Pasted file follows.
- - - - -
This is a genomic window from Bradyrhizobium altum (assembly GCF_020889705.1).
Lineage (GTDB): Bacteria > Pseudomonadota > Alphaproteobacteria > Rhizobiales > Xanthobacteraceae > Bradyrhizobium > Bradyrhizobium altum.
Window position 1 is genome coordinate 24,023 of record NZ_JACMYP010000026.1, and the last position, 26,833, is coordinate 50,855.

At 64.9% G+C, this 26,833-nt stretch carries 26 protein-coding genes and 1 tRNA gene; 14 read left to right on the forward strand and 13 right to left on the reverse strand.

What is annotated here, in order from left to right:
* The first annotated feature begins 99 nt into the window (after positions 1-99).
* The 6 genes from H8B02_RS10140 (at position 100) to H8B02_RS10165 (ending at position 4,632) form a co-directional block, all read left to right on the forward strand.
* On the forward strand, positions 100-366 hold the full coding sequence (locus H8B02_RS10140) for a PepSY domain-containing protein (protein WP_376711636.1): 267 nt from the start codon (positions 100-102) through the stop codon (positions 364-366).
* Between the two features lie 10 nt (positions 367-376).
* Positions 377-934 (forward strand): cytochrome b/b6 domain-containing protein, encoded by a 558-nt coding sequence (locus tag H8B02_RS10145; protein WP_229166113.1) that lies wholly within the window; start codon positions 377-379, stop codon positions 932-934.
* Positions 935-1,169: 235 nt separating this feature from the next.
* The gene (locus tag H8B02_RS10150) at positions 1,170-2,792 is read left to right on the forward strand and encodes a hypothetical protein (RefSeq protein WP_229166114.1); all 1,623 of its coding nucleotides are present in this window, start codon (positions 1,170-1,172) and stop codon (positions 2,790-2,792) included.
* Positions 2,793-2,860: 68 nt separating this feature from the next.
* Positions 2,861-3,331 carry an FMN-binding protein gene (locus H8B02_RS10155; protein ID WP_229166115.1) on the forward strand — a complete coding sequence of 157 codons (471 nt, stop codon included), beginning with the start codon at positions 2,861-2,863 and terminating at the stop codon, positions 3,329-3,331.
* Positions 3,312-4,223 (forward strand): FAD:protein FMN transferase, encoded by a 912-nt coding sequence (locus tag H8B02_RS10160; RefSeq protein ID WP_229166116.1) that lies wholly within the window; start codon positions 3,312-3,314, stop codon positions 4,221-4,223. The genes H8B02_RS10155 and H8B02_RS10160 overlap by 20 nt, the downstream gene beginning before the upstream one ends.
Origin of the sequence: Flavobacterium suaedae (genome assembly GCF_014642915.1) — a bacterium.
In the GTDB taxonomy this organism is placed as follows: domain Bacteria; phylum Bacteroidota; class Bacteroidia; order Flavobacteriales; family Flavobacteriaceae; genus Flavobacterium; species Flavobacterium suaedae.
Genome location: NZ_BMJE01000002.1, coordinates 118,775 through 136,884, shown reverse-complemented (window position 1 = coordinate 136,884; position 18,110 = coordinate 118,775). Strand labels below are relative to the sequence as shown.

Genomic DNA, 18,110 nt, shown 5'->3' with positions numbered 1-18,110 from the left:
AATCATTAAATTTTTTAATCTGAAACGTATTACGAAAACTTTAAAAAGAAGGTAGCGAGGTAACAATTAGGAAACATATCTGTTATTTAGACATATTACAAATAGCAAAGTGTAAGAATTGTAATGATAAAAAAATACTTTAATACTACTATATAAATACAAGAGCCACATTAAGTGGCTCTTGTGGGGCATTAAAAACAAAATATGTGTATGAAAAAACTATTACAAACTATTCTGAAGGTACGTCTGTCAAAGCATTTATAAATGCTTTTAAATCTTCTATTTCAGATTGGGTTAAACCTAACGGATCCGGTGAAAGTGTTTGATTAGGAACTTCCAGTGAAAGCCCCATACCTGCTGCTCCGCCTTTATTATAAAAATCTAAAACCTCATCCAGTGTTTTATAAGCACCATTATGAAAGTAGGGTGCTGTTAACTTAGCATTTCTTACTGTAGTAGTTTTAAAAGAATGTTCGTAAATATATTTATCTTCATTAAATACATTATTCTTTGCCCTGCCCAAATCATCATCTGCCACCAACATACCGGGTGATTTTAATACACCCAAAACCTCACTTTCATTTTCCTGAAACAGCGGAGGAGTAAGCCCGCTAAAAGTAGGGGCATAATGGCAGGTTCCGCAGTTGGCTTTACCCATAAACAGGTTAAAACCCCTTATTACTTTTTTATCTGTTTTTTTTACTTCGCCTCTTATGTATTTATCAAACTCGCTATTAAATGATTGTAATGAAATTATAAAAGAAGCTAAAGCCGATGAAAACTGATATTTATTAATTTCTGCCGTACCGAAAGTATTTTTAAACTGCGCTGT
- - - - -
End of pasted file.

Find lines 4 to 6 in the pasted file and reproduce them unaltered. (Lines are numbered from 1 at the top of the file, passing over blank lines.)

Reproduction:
At 64.9% G+C, this 26,833-nt stretch carries 26 protein-coding genes and 1 tRNA gene; 14 read left to right on the forward strand and 13 right to left on the reverse strand.

What is annotated here, in order from left to right:
* The first annotated feature begins 99 nt into the window (after positions 1-99).